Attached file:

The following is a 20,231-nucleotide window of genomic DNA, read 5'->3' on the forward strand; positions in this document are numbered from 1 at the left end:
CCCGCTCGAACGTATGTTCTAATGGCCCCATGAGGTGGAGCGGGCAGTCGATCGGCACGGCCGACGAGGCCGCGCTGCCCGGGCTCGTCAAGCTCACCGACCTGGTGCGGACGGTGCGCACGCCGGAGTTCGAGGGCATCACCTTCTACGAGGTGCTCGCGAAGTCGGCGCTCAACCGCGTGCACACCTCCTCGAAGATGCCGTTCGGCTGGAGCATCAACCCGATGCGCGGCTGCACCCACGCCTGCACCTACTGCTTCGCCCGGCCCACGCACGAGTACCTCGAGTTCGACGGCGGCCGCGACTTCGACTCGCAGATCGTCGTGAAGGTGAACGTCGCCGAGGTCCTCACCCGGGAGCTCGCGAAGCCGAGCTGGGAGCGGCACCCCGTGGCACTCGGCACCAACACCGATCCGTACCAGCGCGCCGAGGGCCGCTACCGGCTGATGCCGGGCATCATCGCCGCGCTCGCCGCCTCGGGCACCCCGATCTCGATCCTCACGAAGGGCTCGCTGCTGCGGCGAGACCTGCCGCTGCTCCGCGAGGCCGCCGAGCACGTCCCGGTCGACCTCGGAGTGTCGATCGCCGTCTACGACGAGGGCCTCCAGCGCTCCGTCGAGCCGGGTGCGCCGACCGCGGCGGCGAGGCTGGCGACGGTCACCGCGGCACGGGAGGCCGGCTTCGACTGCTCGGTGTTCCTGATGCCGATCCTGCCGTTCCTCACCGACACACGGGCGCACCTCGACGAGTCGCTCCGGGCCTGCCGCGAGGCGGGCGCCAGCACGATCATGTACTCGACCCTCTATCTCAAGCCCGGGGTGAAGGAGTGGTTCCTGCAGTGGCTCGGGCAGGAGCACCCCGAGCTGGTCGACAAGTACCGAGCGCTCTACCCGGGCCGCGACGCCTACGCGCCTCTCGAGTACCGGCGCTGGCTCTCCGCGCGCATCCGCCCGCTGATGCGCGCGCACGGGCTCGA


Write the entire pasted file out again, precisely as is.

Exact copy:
The following is a 20,231-nucleotide window of genomic DNA, read 5'->3' on the forward strand; positions in this document are numbered from 1 at the left end:
CCCGCTCGAACGTATGTTCTAATGGCCCCATGAGGTGGAGCGGGCAGTCGATCGGCACGGCCGACGAGGCCGCGCTGCCCGGGCTCGTCAAGCTCACCGACCTGGTGCGGACGGTGCGCACGCCGGAGTTCGAGGGCATCACCTTCTACGAGGTGCTCGCGAAGTCGGCGCTCAACCGCGTGCACACCTCCTCGAAGATGCCGTTCGGCTGGAGCATCAACCCGATGCGCGGCTGCACCCACGCCTGCACCTACTGCTTCGCCCGGCCCACGCACGAGTACCTCGAGTTCGACGGCGGCCGCGACTTCGACTCGCAGATCGTCGTGAAGGTGAACGTCGCCGAGGTCCTCACCCGGGAGCTCGCGAAGCCGAGCTGGGAGCGGCACCCCGTGGCACTCGGCACCAACACCGATCCGTACCAGCGCGCCGAGGGCCGCTACCGGCTGATGCCGGGCATCATCGCCGCGCTCGCCGCCTCGGGCACCCCGATCTCGATCCTCACGAAGGGCTCGCTGCTGCGGCGAGACCTGCCGCTGCTCCGCGAGGCCGCCGAGCACGTCCCGGTCGACCTCGGAGTGTCGATCGCCGTCTACGACGAGGGCCTCCAGCGCTCCGTCGAGCCGGGTGCGCCGACCGCGGCGGCGAGGCTGGCGACGGTCACCGCGGCACGGGAGGCCGGCTTCGACTGCTCGGTGTTCCTGATGCCGATCCTGCCGTTCCTCACCGACACACGGGCGCACCTCGACGAGTCGCTCCGGGCCTGCCGCGAGGCGGGCGCCAGCACGATCATGTACTCGACCCTCTATCTCAAGCCCGGGGTGAAGGAGTGGTTCCTGCAGTGGCTCGGGCAGGAGCACCCCGAGCTGGTCGACAAGTACCGAGCGCTCTACCCGGGCCGCGACGCCTACGCGCCTCTCGAGTACCGGCGCTGGCTCTCCGCGCGCATCCGCCCGCTGATGCGCGCGCACGGGCTCGA